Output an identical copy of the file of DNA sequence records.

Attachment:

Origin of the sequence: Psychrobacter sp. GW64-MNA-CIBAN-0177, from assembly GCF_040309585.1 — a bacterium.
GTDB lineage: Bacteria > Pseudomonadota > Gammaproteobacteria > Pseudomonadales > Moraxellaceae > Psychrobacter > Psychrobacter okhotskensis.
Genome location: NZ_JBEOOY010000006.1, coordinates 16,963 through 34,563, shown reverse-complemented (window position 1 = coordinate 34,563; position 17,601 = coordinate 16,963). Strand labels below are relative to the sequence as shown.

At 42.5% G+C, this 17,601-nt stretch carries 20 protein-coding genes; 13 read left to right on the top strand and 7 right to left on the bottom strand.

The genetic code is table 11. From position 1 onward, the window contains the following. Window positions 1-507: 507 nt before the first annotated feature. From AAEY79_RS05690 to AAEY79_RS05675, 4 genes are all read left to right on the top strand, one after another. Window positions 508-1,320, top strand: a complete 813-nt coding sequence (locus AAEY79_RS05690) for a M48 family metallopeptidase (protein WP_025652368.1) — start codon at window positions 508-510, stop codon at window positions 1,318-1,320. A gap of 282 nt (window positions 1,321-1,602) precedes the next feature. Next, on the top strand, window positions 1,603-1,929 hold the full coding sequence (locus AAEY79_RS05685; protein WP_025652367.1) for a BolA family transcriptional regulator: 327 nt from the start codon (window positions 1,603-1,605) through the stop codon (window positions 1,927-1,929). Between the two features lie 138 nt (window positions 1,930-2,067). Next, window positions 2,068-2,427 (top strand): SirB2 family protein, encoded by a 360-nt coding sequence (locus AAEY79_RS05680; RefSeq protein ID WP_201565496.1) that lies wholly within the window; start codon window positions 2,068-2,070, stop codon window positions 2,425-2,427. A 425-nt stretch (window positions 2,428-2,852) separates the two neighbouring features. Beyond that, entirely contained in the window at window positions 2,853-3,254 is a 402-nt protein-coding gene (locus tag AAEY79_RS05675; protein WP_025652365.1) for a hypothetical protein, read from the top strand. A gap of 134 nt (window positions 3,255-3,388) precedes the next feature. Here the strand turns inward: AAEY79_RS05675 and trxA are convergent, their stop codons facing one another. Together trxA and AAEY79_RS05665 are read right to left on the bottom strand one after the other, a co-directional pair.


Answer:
Origin of the sequence: Psychrobacter sp. GW64-MNA-CIBAN-0177, from assembly GCF_040309585.1 — a bacterium.
GTDB lineage: Bacteria > Pseudomonadota > Gammaproteobacteria > Pseudomonadales > Moraxellaceae > Psychrobacter > Psychrobacter okhotskensis.
Genome location: NZ_JBEOOY010000006.1, coordinates 16,963 through 34,563, shown reverse-complemented (window position 1 = coordinate 34,563; position 17,601 = coordinate 16,963). Strand labels below are relative to the sequence as shown.

At 42.5% G+C, this 17,601-nt stretch carries 20 protein-coding genes; 13 read left to right on the top strand and 7 right to left on the bottom strand.

The genetic code is table 11. From position 1 onward, the window contains the following. Window positions 1-507: 507 nt before the first annotated feature. From AAEY79_RS05690 to AAEY79_RS05675, 4 genes are all read left to right on the top strand, one after another. Window positions 508-1,320, top strand: a complete 813-nt coding sequence (locus AAEY79_RS05690) for a M48 family metallopeptidase (protein WP_025652368.1) — start codon at window positions 508-510, stop codon at window positions 1,318-1,320. A gap of 282 nt (window positions 1,321-1,602) precedes the next feature. Next, on the top strand, window positions 1,603-1,929 hold the full coding sequence (locus AAEY79_RS05685; protein WP_025652367.1) for a BolA family transcriptional regulator: 327 nt from the start codon (window positions 1,603-1,605) through the stop codon (window positions 1,927-1,929). Between the two features lie 138 nt (window positions 1,930-2,067). Next, window positions 2,068-2,427 (top strand): SirB2 family protein, encoded by a 360-nt coding sequence (locus AAEY79_RS05680; RefSeq protein ID WP_201565496.1) that lies wholly within the window; start codon window positions 2,068-2,070, stop codon window positions 2,425-2,427. A 425-nt stretch (window positions 2,428-2,852) separates the two neighbouring features. Beyond that, entirely contained in the window at window positions 2,853-3,254 is a 402-nt protein-coding gene (locus tag AAEY79_RS05675; protein WP_025652365.1) for a hypothetical protein, read from the top strand. A gap of 134 nt (window positions 3,255-3,388) precedes the next feature. Here the strand turns inward: AAEY79_RS05675 and trxA are convergent, their stop codons facing one another. Together trxA and AAEY79_RS05665 are read right to left on the bottom strand one after the other, a co-directional pair.